Vladimir Hachinski

Transforming the lives of people affected by stroke and dementia

By Jana Manolakos

The few hundred words in his modest CV barely reveal the colossal impact that Vladimir Hachinski, one of Canada’s leading clinical neuroscientists and researchers, has had on the lives of people affected by stroke and dementia. The titles, publications and accolades listed there only hint at how over his lifetime he has transformed the understanding, diagnosis, treatment and prevention of these two catastrophic diseases.

No wonder then that the celebrated physician is among this year’s recipients of the 2018 Killam Prize – yet another of a long list of honours bestowed on him for his work in vascular cognitive impairment, stroke and brain-heart interactions.

Hachinski has shown that vascular dementia is caused by mini-strokes, referring to the disease as multi-infarct dementia and paved the way for novel therapeutic approaches. An important new tool that he subsequently developed – the Hachinski Ischemic Score for diagnosing multi-infarct and primary degenerative dementias – has since been cited 2,600 times in literature. 

While on staff at Sunnybrook Medical Centre, together with his colleague Dr. John Norris, they established the globally recognized MacLachlan Stroke Unit in the 1970s – the world’s first acute intensive care stroke unit that set the template for a standard of care in other units that followed.

He was the principal neurological investigator of the Canadian American Ticlopidine Study, assessing the efficacy and safety of ticlopidine hydrochloride in patients who have suffered a thromboembolic stroke – one of his many studies looking at improving outcomes for stroke and dementia patients.  

Hachinski’s name is synonymous with advocacy. He coined the term “brain attack” to stress the urgency of stroke. He led the adoption of a World Stroke Organization proclamation addressing stroke and potentially preventable dementias, endorsed by thinktanks around the world. He was the first Canadian President of the World Federation of Neurology serving from 2010 to 2013. For an unprecedented 10 years, he served as Editor-in-Chief of Stroke, the leading publication in the field. He has published 18 books, including his most recent, Treatable and Potentially Preventable Dementias, published this June – and more than 800 scientific articles.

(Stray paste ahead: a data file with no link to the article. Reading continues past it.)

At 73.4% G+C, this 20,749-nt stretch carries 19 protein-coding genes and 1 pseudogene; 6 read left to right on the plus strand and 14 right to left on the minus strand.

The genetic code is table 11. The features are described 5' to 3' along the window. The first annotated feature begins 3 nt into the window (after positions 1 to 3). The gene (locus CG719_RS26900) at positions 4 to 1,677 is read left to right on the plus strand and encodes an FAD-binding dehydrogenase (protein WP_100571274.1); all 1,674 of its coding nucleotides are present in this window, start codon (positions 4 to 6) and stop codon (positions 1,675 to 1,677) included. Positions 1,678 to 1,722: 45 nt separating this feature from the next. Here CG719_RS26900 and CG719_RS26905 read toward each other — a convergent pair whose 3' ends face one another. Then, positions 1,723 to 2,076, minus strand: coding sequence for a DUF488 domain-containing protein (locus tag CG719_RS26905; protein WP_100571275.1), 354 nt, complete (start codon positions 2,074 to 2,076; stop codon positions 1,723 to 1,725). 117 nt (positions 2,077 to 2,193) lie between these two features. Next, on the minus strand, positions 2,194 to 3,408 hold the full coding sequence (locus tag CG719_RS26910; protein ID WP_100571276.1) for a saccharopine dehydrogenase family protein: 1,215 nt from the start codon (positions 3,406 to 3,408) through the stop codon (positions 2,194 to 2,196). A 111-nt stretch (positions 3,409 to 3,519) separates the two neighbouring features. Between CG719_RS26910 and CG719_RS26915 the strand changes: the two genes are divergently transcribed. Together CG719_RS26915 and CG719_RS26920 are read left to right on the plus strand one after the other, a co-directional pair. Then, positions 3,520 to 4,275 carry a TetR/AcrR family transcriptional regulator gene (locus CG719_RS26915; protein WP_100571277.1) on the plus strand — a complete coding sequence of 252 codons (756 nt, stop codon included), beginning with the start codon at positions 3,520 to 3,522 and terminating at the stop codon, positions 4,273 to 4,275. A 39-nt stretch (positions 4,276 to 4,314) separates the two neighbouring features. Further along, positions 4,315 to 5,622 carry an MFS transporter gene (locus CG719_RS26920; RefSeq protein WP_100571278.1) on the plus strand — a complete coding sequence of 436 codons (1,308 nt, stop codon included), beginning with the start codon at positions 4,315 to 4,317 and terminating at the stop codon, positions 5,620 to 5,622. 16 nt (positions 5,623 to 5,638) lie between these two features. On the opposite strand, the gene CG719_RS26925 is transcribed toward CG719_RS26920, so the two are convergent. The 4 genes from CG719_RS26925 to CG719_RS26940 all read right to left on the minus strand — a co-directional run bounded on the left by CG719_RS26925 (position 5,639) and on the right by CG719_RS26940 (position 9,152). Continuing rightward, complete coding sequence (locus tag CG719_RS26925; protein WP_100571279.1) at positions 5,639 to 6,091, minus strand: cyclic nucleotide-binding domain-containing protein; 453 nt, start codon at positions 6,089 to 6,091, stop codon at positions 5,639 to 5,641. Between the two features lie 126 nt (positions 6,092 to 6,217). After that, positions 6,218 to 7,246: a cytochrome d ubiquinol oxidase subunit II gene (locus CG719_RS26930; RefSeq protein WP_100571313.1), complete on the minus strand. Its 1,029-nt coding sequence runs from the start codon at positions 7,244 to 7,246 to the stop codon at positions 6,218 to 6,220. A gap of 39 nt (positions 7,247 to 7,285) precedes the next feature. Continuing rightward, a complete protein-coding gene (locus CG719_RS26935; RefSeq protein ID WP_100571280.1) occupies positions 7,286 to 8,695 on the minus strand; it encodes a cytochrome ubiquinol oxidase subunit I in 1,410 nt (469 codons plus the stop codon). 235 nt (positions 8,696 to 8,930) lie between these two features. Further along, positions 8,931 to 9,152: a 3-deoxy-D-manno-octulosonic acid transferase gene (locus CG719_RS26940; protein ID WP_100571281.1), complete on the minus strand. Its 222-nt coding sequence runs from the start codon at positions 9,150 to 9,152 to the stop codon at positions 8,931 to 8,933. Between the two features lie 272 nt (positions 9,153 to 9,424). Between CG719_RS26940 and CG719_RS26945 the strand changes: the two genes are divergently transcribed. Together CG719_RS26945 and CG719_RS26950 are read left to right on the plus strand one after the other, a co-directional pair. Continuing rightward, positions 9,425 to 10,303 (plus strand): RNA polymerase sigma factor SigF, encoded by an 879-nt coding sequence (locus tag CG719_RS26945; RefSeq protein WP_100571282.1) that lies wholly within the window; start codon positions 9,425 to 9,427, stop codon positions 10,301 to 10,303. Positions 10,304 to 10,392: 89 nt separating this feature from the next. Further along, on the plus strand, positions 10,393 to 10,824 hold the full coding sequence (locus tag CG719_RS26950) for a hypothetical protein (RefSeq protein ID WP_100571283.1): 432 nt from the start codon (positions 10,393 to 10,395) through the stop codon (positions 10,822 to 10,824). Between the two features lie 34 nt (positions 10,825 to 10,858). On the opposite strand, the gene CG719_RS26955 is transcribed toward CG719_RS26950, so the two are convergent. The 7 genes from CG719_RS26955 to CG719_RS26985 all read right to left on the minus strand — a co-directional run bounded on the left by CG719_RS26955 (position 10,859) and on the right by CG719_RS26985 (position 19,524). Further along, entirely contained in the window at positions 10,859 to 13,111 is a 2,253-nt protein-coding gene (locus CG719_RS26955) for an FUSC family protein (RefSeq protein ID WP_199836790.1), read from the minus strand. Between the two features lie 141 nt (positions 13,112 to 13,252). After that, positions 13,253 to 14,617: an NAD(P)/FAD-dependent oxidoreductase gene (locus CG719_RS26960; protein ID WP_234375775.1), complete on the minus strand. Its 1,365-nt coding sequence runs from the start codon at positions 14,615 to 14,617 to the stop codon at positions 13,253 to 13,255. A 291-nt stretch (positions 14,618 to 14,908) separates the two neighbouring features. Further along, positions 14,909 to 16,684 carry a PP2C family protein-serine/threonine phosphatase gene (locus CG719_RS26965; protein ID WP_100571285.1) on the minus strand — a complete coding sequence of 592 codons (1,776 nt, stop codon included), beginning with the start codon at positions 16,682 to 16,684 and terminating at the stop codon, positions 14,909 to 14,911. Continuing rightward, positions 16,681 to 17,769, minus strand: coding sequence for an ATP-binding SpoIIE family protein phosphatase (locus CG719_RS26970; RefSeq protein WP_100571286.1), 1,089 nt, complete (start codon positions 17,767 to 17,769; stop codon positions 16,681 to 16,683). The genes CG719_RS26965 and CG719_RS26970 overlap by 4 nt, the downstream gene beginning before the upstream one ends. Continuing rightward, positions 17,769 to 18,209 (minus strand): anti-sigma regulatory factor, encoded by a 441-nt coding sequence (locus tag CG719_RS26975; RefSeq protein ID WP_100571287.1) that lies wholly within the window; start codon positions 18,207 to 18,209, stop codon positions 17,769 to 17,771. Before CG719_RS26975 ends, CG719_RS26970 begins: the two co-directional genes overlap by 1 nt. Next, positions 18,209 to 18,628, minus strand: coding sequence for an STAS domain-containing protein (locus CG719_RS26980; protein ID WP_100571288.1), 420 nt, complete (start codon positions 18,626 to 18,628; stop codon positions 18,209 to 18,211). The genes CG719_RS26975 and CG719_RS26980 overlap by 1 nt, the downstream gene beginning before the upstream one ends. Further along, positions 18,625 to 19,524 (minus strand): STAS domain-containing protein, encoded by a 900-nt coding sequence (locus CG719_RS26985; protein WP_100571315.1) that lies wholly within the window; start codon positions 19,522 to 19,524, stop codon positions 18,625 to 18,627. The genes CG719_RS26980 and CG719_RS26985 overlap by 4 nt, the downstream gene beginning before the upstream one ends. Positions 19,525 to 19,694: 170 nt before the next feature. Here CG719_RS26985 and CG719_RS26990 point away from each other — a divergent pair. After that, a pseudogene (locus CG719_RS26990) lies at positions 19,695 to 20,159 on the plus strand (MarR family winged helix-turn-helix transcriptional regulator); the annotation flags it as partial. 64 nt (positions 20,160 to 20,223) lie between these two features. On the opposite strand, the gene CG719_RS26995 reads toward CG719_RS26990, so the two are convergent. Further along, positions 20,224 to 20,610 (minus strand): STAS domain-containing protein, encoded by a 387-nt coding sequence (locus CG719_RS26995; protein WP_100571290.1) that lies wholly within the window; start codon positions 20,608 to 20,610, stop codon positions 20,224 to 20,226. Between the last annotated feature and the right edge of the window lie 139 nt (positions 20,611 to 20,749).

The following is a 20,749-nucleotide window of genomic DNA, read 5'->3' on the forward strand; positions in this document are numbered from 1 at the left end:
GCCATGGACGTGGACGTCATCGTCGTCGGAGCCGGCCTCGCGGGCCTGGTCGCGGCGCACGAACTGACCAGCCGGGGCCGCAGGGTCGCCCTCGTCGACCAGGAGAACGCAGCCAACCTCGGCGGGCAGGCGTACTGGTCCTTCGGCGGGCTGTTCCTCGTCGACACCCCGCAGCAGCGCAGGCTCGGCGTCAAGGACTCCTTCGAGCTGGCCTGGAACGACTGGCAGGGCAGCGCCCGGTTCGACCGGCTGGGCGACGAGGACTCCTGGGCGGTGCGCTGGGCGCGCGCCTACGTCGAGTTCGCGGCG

His CV is packed with a multitude of national and international awards – from fellowships, to lectures, honorary doctorates and prizes “in recognition of outstanding research accomplishments and contributions” – as cited by one of these. Among them he received the Order of Ontario and the Order of Canada, the Prince Mahidol Award in 2017 and was inducted into the Canadian Medical Hall of Fame in 2018.

Hachinski graduated with an MD from the University of Toronto and trained in internal medicine and neurology in Montreal and Toronto and in research in London and Copenhagen. He has been awarded four honourary doctorates and is currently Professor of Neurology and Epidemiology and Distinguished University Professor at Western University.   

Did you know?

The Killam Prize awards $100,000 prize to five recipients, Canada’s finest scholars and academics who have dedicated their lives to groundbreaking research. The other science winner, University of Calgary’s Dr. Walter Herzog, is being awarded for his research and innovative discoveries regarding various bone, muscle and joint diseases like osteoarthritis, osteoporosis, and fibromyalgia. By 2025, it is believed that nearly a quarter of Canadians will be affected by these diseases. Herzog’s research will not only help prevent this from occurring, but detect and treat current cases.

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